Personally, I have found that while I cherish EVERY single relationship I have developed within this online community I am finding more and more that there is NO replacement for fellowship within the body of Christ – face to face! For many months this year I shunned face to face interaction and chose the online arena to fill my need of belonging and ministry. I became very vocal in many areas and situations that I should have stayed out of. I violently reacted to things being said publically and privately and also said things that hurt my closest friends and I even stirred up others against them as well.

    God gave me the courage to face up to that finally and I had the humbling experience of going to each and asking for their forgiveness. Since then I have worked to restore relationships that had been severely damaged and have sought to examine my heart for any darkness or bitterness that remained. I lash out and am sarcastic and I hate that in me and pray daily that those areas in my heart are diminished and the Joy in the knowledge of Him increases.

    It is a journey and I will (not may) blow it again…but it is the people in “this” community as well as my “face to face” community that God continues to place in my life to help me along the way that I am so thankful for! I feel very blessed to count you, Phil, as one of those friends! Blessings, w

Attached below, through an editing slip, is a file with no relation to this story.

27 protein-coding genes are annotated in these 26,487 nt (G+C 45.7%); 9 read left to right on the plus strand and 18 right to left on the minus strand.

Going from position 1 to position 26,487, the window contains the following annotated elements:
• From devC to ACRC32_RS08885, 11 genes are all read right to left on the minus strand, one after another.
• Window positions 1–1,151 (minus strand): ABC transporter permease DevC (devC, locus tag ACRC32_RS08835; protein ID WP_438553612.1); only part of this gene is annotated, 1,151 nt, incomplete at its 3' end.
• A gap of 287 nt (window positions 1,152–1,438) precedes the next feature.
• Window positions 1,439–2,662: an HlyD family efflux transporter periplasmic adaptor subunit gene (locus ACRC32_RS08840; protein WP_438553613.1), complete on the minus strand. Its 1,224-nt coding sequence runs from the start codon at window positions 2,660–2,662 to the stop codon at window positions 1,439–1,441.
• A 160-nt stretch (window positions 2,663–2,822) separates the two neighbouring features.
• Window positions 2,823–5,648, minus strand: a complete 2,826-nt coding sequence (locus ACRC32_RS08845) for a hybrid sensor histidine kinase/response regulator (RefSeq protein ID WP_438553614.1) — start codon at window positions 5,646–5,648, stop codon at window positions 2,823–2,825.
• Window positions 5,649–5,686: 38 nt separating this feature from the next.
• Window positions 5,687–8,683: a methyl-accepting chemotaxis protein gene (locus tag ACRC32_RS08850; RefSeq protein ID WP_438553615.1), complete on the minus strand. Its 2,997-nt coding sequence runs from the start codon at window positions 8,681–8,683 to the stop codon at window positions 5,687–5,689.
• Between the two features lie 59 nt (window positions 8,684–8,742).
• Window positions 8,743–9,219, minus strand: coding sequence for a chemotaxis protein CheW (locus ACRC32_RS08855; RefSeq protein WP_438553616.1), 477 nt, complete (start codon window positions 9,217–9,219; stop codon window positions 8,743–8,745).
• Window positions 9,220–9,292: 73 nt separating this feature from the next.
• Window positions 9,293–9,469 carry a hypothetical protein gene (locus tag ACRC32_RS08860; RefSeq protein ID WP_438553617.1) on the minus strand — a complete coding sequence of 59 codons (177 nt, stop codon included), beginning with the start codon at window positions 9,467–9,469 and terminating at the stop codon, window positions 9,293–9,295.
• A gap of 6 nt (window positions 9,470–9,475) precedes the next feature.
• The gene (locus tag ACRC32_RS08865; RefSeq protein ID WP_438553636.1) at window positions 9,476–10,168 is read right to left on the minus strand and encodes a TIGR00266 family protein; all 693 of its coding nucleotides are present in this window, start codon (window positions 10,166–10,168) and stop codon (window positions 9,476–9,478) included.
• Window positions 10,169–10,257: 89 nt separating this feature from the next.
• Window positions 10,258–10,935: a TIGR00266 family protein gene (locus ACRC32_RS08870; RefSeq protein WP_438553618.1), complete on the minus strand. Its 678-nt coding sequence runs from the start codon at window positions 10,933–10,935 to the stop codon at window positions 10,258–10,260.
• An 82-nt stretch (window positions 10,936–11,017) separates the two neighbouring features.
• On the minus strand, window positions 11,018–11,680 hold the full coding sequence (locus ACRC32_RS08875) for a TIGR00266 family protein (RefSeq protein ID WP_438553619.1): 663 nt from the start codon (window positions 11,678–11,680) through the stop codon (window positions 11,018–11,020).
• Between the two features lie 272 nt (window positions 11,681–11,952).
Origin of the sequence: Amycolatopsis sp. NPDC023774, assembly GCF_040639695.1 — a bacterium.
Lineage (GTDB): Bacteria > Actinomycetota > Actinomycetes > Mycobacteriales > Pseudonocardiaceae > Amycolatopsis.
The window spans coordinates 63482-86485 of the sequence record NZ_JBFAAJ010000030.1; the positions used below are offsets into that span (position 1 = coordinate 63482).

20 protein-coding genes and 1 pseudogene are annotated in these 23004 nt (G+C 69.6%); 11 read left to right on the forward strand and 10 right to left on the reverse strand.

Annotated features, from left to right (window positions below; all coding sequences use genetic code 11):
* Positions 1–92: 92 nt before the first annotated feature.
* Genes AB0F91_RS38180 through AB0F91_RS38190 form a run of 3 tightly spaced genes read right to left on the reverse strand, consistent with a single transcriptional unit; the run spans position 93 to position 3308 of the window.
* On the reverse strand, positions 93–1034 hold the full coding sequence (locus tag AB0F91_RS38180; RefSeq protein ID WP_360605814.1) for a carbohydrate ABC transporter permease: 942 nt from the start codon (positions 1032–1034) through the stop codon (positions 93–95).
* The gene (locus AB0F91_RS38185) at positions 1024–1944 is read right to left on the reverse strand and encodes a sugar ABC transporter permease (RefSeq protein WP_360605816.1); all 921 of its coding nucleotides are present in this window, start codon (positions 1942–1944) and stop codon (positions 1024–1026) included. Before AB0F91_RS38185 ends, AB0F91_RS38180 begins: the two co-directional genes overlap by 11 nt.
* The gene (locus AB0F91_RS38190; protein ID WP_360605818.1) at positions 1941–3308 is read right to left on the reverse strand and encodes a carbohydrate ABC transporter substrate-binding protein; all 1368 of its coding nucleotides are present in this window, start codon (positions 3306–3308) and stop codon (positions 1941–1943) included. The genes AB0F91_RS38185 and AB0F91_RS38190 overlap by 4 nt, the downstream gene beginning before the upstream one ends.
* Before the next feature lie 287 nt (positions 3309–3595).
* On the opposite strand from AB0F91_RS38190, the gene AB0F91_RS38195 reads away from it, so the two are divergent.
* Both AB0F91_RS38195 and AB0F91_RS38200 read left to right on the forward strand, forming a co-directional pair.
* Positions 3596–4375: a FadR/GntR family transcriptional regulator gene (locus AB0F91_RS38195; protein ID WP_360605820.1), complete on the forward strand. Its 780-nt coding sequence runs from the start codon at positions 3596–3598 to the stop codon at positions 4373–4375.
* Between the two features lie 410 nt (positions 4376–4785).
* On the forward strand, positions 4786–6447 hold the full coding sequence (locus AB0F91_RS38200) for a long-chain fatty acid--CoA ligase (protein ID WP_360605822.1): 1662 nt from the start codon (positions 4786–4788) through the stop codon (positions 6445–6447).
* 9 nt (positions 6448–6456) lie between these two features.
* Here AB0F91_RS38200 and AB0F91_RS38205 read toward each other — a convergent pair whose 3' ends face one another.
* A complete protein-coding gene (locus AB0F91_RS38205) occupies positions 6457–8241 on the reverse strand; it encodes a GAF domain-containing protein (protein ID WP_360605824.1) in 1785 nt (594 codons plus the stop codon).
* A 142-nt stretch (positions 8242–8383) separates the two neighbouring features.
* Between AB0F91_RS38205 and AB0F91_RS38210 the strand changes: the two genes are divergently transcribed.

• Hi Wanda!

      It’s nice to see you here!

      Your comment was one of the best ones I’ve seen around here in quite some time! You are always welcome here despite our theological differences!

      Recently I began to re-evaluate some things and the on-line “scene” was one of them. I discovered that I needed to prune away some “relationships” because they became way too time consuming and unfruitful. Do you know I was involved in an email “debate” with a “novice” that spanned over three days? The end result of this “debate”? According to the “novice” my theology sucked because it didn’t line up with the opinions of those who authored this persons study books. My time could have been better spent furthering the Kingdom couldn’t it?

      That was a real eye-opener for me.